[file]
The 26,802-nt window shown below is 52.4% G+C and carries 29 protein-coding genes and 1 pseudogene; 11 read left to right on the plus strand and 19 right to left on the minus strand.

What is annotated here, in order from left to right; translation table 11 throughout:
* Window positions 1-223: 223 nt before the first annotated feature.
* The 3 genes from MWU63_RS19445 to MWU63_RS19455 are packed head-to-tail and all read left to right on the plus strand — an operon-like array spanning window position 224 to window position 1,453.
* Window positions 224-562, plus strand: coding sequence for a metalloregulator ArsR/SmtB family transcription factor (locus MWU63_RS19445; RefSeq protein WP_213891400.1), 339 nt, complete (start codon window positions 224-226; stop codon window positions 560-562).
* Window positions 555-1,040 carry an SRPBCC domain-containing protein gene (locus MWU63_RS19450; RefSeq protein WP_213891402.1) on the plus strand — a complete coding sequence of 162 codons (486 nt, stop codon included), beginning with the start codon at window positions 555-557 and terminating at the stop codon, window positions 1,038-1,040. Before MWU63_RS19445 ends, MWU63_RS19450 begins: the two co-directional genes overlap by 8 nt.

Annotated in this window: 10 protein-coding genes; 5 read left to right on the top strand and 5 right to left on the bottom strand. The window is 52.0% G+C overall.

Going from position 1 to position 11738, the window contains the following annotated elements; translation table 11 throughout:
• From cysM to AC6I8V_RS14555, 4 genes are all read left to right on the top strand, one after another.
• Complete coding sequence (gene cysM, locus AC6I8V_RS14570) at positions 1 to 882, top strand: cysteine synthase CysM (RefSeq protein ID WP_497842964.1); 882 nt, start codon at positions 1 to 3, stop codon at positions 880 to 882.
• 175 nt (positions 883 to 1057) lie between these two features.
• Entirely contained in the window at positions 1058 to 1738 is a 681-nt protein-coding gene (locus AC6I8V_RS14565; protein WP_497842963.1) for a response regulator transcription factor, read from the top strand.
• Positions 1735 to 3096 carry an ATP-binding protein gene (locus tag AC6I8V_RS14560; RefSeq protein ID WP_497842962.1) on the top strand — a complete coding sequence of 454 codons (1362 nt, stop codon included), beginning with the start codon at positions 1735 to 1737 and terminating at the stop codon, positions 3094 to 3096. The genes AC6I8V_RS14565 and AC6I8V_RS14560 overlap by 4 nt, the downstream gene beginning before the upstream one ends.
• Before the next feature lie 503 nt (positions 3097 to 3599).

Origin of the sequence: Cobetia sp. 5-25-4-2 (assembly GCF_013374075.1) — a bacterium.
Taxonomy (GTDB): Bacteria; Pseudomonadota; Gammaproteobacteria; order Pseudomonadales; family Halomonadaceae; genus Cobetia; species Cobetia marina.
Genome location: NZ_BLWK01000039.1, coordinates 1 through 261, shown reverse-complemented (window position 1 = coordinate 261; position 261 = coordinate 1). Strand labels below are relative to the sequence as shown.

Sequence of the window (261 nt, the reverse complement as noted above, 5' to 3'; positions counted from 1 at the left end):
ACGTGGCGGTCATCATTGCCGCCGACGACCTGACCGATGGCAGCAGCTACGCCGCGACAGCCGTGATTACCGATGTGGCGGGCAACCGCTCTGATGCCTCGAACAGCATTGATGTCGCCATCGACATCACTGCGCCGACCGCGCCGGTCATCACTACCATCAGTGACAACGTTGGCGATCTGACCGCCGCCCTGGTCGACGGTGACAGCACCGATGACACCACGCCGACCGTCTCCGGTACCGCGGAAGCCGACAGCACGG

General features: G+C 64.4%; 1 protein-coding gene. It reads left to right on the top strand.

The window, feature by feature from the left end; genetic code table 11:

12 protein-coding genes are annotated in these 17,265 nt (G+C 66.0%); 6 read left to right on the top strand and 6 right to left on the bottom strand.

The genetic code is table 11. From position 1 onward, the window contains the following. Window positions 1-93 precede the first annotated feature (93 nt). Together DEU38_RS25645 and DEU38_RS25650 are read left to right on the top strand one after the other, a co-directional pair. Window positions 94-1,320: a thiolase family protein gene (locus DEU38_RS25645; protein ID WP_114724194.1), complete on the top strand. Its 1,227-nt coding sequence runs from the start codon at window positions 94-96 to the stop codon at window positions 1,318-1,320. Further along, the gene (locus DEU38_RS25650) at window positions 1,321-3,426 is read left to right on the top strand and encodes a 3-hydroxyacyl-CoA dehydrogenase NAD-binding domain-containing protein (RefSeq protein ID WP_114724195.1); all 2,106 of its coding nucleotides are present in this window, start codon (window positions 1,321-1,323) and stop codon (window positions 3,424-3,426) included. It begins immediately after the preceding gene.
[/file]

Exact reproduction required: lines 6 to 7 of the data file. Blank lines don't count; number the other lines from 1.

* Window positions 555-1,040 carry an SRPBCC domain-containing protein gene (locus MWU63_RS19450; RefSeq protein WP_213891402.1) on the plus strand — a complete coding sequence of 162 codons (486 nt, stop codon included), beginning with the start codon at window positions 555-557 and terminating at the stop codon, window positions 1,038-1,040. Before MWU63_RS19445 ends, MWU63_RS19450 begins: the two co-directional genes overlap by 8 nt.

Annotated in this window: 10 protein-coding genes; 5 read left to right on the top strand and 5 right to left on the bottom strand. The window is 52.0% G+C overall.